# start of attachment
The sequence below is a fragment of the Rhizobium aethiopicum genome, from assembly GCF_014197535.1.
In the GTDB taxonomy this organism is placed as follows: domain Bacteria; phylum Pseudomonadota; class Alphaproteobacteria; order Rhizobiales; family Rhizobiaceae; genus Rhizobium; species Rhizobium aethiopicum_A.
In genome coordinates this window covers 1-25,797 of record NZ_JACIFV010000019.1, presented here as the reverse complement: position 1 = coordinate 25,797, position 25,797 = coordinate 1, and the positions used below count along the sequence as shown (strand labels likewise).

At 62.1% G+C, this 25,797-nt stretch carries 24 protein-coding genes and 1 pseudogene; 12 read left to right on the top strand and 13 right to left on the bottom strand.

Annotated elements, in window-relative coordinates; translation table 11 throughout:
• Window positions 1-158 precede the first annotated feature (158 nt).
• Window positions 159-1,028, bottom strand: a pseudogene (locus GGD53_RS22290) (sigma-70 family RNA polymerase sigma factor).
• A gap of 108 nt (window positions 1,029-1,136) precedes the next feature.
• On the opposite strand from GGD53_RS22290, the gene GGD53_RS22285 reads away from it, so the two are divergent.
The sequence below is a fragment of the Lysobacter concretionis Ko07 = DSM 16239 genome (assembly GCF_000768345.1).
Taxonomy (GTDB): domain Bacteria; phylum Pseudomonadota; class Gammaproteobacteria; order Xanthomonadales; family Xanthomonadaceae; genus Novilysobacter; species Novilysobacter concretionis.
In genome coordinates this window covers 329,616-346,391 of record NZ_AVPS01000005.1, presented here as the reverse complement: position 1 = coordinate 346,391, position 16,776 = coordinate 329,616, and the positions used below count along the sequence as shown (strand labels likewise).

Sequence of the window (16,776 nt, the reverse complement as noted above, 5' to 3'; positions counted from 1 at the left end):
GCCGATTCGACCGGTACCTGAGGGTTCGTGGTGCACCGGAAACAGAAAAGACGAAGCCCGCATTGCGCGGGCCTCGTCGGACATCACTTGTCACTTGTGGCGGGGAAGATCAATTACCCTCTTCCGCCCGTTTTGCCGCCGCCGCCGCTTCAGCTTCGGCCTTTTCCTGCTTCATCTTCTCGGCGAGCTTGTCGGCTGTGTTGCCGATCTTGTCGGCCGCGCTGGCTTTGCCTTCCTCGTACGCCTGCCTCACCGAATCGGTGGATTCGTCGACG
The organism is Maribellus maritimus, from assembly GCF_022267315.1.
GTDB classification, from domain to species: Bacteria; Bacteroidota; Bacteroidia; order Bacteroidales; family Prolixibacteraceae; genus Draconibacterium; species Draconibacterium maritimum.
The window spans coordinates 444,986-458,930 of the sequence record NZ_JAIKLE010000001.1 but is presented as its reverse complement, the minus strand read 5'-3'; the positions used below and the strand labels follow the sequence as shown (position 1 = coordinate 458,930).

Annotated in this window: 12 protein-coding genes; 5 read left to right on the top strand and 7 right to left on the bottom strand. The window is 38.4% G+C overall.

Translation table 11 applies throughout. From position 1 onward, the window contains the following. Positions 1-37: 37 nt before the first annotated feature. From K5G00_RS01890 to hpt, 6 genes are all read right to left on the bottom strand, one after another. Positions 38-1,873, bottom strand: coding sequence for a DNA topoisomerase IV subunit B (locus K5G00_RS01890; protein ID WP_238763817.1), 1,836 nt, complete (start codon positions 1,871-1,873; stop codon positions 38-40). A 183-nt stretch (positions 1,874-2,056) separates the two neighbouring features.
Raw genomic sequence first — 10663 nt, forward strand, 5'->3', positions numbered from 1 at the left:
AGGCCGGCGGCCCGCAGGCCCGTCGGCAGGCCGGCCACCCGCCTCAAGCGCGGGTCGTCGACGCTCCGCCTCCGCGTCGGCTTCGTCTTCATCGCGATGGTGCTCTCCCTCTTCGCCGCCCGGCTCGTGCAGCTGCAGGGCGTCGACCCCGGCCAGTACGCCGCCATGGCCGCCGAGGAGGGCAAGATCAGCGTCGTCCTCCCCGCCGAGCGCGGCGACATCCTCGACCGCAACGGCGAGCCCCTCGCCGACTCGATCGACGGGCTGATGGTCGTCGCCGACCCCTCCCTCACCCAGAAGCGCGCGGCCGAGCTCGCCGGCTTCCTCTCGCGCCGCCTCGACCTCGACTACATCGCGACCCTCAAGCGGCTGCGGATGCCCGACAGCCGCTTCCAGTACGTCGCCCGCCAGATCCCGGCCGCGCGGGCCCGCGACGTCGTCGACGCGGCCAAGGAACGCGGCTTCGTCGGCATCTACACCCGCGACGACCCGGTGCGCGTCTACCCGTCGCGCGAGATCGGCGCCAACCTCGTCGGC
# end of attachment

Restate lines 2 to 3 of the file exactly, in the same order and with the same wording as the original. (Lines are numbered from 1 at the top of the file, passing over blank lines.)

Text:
In the GTDB taxonomy this organism is placed as follows: domain Bacteria; phylum Pseudomonadota; class Alphaproteobacteria; order Rhizobiales; family Rhizobiaceae; genus Rhizobium; species Rhizobium aethiopicum_A.
In genome coordinates this window covers 1-25,797 of record NZ_JACIFV010000019.1, presented here as the reverse complement: position 1 = coordinate 25,797, position 25,797 = coordinate 1, and the positions used below count along the sequence as shown (strand labels likewise).